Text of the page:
How to Measure the Success of Your Child’s Violin Lessons

violin for kidsWhen it comes to violin for kids, how can you tell if your investment and energy is worth it? Here, San Francisco, CA violin teacher Carol Beth L. shares her advice…

 

Parents and teachers want the best for their children and students. Both want to believe in their children’s potential. So do the children themselves. All groups want the child to be successful. But not all of them measure success in the same way. When children, parents, and teachers disagree on what it means to be successful – and how to reach that success within music lessons – it can cause conflict that impedes the child’s progress as he or she learns to play violin.

Keep Your Child’s Goals in Mind

The first step is to make sure you know what your goals are, and to ensure that the goals of the child, parent, and teacher are compatible. Success for a budding professional and for a casual amateur may look very different. Like your definition of success, your goals need not be identical with your child’s or your teacher’s – merely compatible.

Once you have set your goals, success is much easier to define. If your goals are lofty, however, be careful not to let it undermine your child’s lessons. Many violin teachers are familiar with parents for whom success means finishing one song and starting the next one really quickly. We realize that not all parents think this way. But for those that do like to go fast, not so fast. If it happens, it happens. But if it doesn’t, don’t rush.

Keep Your Expectations in Check

A few years ago, I taught a summer camp with a viola student who joined at the last minute. I only knew he was supposed to be a book two student by Suzuki standards. On the first day, I listened to each student play. He took out music for “Bourree,” which is indeed a book two piece in the Suzuki method. He prefaced his performance by saying, “I’m not very good at viola.” He was right, but it was not his fault. When he played, it was clear that he had been pushed to play music that was too difficult for him. He realized his true level, and became demotivated because he couldn’t play the songs he was being assigned.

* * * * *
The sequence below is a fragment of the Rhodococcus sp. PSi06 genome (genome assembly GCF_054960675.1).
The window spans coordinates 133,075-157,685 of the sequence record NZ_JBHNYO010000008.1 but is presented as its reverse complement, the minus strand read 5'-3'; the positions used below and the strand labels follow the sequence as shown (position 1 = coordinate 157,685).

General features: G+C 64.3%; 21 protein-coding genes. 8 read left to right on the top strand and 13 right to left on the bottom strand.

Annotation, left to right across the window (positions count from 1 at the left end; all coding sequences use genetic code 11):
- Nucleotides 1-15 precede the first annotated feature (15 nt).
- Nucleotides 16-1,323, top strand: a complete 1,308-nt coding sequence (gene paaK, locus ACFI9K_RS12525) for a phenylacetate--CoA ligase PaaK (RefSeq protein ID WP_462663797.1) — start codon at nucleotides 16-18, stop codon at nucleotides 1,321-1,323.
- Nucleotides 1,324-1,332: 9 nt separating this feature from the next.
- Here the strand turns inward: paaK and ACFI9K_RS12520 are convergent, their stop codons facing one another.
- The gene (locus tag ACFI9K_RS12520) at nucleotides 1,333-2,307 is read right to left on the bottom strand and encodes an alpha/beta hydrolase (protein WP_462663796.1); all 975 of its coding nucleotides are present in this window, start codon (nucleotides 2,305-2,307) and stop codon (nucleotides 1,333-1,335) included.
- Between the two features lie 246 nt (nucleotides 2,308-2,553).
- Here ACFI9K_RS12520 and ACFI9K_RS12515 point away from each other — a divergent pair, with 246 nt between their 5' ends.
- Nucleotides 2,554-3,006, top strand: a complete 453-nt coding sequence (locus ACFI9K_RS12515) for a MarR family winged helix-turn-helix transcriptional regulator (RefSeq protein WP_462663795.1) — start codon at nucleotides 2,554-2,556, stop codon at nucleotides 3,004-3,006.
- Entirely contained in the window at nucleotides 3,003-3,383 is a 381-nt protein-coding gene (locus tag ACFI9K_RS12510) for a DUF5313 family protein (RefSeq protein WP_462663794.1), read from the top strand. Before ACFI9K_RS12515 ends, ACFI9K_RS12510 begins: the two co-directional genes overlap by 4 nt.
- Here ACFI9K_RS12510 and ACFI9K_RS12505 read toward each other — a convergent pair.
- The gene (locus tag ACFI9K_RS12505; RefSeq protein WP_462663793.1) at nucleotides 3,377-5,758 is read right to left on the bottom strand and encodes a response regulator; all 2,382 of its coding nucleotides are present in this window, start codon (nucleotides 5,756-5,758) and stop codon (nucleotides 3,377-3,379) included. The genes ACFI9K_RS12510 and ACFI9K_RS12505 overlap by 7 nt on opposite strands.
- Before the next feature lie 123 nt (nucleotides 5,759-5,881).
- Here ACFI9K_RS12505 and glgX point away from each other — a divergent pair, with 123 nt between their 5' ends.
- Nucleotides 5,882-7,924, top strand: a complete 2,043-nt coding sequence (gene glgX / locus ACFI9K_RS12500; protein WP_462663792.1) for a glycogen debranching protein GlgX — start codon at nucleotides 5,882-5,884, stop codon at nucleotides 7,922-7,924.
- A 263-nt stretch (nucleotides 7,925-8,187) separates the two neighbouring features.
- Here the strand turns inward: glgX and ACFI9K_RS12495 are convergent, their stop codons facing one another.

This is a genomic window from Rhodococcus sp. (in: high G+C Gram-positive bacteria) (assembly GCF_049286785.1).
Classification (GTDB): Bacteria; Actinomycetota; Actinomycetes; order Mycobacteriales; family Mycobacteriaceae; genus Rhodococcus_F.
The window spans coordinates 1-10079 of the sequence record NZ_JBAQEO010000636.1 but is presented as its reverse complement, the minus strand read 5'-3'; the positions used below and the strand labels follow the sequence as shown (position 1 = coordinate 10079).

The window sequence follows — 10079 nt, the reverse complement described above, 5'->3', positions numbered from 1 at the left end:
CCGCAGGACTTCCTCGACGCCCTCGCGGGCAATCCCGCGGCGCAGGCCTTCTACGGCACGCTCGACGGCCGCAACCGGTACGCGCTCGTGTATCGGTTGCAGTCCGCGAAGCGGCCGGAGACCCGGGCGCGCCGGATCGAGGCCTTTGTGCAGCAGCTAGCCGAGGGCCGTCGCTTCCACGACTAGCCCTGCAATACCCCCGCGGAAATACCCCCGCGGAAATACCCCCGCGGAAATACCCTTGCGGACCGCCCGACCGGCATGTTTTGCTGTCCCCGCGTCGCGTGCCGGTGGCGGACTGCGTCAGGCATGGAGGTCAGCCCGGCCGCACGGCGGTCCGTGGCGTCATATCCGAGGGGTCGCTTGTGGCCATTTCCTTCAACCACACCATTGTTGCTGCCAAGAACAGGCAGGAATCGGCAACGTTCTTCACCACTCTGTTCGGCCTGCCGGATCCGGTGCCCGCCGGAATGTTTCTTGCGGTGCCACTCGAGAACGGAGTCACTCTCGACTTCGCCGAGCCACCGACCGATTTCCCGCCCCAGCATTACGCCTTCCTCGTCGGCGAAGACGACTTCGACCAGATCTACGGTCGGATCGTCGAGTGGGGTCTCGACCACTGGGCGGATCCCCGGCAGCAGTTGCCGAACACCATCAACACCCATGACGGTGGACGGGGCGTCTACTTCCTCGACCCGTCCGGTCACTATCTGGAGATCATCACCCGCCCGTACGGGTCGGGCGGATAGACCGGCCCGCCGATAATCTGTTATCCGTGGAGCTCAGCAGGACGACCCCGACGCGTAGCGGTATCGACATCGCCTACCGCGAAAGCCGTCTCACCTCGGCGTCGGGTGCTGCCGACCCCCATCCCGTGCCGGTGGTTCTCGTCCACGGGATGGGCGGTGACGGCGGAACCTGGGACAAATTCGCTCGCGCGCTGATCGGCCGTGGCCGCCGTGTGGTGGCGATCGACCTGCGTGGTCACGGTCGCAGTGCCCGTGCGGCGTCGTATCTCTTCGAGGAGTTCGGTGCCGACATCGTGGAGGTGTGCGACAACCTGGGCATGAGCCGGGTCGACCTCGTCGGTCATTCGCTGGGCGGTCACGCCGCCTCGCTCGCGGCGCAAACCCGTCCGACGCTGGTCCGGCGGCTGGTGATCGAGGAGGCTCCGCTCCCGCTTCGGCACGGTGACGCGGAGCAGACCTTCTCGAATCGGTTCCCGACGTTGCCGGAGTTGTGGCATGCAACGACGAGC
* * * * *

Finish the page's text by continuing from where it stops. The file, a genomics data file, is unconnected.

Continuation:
Another summer, a violin student was considering coming to my area and was interested in continuing lessons. He had had three teachers over the course of two years. When the first teacher didn’t push him to go fast enough, the mother found him another teacher. Later, she had her son audition for an orchestra. The people auditioning gave an honest assessment of his level, and noted that he was missing some basic technique. Fortunately, the mother respected their opinions very much. Unfortunately, some damage had already been done. His third teacher asked him to redo some songs in order to pinpoint technical skills he had failed to learn previously. He became frustrated and bored, and he was no longer as motivated to practice. Pushing him forward so quickly with his second teacher undermined the child’s ability to do his best.

A student is much more likely to be successful if he or she does not rush, but advances steadily and solidly, learning each piece with precision and solving any problems along the way.

Make Sure FUN is Part of the Equation

Some parents and children also come in with the view that violin for kids should be fun. I agree. Fun and humor help students learn and assimilate information, and also stay motivated. At the same time, it should not come at the expense of being serious. And yes, it is definitely possible to be serious and have fun at the same time!

Using music to connect with others and make friends is a wonderful way to incorporate fun into music. As I grew up, my mother and her friends made a point to bring us young musicians together to play music. One of my college friends only takes her violin out when we meet to play duets – but loves it when we do. Many Suzuki teachers have group classes for their students in addition to private lessons, even as beginners. Local Suzuki teachers around the world also organize and host local summer institutes – week-long camps for violinists and other musicians ages 18 and under, again including beginners. For more advanced students, many cities have youth orchestras students can join.

Success looks slightly different for nearly every violin student out there, since the combination of goals and interests is different for everyone. Nevertheless, having a clear understanding of each party’s goals and the opportunities in your area will help you, your child, and your teacher know what success looks like. This in turn will help you measure the success of your child’s violin lessons.

Editor’s Note: Still looking for more info? Check out these video resources from the SmartMusic Blog, including tips for purchasing a string instrument and concert etiquette.

CarolCarol Beth L. teaches viola and violin in San Francisco, CA. She currently plays viola in the San Francisco Civic Orchestra and has been teaching students since 2012. Learn more about Carol Beth here!

 

 

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